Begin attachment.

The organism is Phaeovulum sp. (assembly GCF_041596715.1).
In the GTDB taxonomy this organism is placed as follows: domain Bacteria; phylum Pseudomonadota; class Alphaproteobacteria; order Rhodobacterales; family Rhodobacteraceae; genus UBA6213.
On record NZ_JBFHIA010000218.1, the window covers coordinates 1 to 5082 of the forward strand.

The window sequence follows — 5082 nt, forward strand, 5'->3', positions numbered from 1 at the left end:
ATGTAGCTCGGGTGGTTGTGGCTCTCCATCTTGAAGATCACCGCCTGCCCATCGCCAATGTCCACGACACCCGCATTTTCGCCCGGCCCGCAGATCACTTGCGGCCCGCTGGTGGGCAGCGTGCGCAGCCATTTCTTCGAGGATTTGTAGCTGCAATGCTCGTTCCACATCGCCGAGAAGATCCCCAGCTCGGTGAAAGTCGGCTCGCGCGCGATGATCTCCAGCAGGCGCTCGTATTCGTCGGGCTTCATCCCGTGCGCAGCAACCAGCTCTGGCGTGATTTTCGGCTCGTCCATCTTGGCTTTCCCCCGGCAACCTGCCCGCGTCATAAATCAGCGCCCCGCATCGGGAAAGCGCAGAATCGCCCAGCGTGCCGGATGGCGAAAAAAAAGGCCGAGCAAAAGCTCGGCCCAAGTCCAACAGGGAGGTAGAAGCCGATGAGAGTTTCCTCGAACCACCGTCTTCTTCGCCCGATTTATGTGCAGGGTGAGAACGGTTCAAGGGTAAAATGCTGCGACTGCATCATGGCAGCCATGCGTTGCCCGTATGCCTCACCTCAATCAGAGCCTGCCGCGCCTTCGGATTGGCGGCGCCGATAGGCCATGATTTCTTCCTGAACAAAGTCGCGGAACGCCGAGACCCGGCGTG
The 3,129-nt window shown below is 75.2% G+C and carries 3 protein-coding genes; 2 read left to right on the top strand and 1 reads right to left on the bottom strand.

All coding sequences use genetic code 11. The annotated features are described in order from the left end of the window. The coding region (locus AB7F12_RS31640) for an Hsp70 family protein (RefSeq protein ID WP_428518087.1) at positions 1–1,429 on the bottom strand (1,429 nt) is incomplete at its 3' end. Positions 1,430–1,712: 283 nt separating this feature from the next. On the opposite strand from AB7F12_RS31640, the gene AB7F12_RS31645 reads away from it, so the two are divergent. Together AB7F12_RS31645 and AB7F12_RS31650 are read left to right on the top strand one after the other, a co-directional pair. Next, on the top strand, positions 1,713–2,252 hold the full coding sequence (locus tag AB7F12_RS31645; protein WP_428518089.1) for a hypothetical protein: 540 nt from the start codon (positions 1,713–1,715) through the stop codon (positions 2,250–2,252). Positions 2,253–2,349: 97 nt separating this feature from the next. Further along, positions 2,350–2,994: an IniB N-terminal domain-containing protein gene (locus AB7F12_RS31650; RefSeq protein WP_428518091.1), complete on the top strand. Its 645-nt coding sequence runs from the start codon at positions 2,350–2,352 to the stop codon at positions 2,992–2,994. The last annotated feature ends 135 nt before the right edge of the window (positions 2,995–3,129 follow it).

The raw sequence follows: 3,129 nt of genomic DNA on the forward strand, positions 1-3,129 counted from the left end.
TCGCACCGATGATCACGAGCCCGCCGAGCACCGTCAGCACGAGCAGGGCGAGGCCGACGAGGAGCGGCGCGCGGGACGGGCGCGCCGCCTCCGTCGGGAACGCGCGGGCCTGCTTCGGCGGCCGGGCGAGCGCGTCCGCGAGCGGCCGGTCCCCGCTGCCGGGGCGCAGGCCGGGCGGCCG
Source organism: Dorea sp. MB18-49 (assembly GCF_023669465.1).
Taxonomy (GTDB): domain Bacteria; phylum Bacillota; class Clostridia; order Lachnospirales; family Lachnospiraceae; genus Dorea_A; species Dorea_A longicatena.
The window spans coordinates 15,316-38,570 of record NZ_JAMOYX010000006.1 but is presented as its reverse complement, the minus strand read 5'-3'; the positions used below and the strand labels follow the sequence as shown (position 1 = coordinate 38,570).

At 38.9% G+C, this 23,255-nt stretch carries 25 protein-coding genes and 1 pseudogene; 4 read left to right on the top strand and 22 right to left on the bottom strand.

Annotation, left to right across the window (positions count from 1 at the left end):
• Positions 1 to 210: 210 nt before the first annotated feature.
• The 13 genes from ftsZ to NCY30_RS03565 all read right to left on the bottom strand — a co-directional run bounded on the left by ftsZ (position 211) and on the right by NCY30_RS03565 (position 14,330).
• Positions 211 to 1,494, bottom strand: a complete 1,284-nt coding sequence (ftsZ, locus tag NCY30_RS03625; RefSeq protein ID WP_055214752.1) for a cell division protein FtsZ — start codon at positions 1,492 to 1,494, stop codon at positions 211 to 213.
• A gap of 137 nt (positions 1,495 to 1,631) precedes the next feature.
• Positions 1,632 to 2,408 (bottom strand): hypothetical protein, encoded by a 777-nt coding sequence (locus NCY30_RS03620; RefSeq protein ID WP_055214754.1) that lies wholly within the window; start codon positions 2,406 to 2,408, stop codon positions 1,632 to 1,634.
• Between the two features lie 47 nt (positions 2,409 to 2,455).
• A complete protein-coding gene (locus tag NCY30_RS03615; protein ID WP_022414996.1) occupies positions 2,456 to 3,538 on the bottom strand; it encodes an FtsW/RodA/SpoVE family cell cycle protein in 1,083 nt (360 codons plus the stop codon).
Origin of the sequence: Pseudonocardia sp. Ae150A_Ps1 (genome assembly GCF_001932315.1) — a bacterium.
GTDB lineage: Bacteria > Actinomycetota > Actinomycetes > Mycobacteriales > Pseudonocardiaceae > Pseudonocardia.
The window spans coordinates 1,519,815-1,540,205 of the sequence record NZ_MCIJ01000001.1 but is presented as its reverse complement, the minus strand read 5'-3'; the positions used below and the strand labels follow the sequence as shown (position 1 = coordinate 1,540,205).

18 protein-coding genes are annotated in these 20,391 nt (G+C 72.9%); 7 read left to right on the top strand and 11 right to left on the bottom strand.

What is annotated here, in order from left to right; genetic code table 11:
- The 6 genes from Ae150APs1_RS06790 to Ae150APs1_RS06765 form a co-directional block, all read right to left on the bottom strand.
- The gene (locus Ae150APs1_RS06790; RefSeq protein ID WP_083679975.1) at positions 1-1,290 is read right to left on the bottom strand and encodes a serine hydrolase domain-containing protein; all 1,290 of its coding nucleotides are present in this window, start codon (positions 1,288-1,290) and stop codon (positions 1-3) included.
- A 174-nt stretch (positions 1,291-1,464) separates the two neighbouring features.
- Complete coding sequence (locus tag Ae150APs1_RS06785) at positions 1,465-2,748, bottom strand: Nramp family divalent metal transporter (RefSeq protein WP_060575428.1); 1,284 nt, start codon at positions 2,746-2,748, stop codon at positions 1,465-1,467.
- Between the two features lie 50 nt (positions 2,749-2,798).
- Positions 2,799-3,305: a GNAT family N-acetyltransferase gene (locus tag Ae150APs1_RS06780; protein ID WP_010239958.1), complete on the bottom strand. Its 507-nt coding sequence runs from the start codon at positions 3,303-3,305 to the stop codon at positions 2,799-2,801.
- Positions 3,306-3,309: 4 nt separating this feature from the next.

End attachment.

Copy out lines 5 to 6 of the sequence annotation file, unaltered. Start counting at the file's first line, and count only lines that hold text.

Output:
ATGTAGCTCGGGTGGTTGTGGCTCTCCATCTTGAAGATCACCGCCTGCCCATCGCCAATGTCCACGACACCCGCATTTTCGCCCGGCCCGCAGATCACTTGCGGCCCGCTGGTGGGCAGCGTGCGCAGCCATTTCTTCGAGGATTTGTAGCTGCAATGCTCGTTCCACATCGCCGAGAAGATCCCCAGCTCGGTGAAAGTCGGCTCGCGCGCGATGATCTCCAGCAGGCGCTCGTATTCGTCGGGCTTCATCCCGTGCGCAGCAACCAGCTCTGGCGTGATTTTCGGCTCGTCCATCTTGGCTTTCCCCCGGCAACCTGCCCGCGTCATAAATCAGCGCCCCGCATCGGGAAAGCGCAGAATCGCCCAGCGTGCCGGATGGCGAAAAAAAAGGCCGAGCAAAAGCTCGGCCCAAGTCCAACAGGGAGGTAGAAGCCGATGAGAGTTTCCTCGAACCACCGTCTTCTTCGCCCGATTTATGTGCAGGGTGAGAACGGTTCAAGGGTAAAATGCTGCGACTGCATCATGGCAGCCATGCGTTGCCCGTATGCCTCACCTCAATCAGAGCCTGCCGCGCCTTCGGATTGGCGGCGCCGATAGGCCATGATTTCTTCCTGAACAAAGTCGCGGAACGCCGAGACCCGGCGTG
The 3,129-nt window shown below is 75.2% G+C and carries 3 protein-coding genes; 2 read left to right on the top strand and 1 reads right to left on the bottom strand.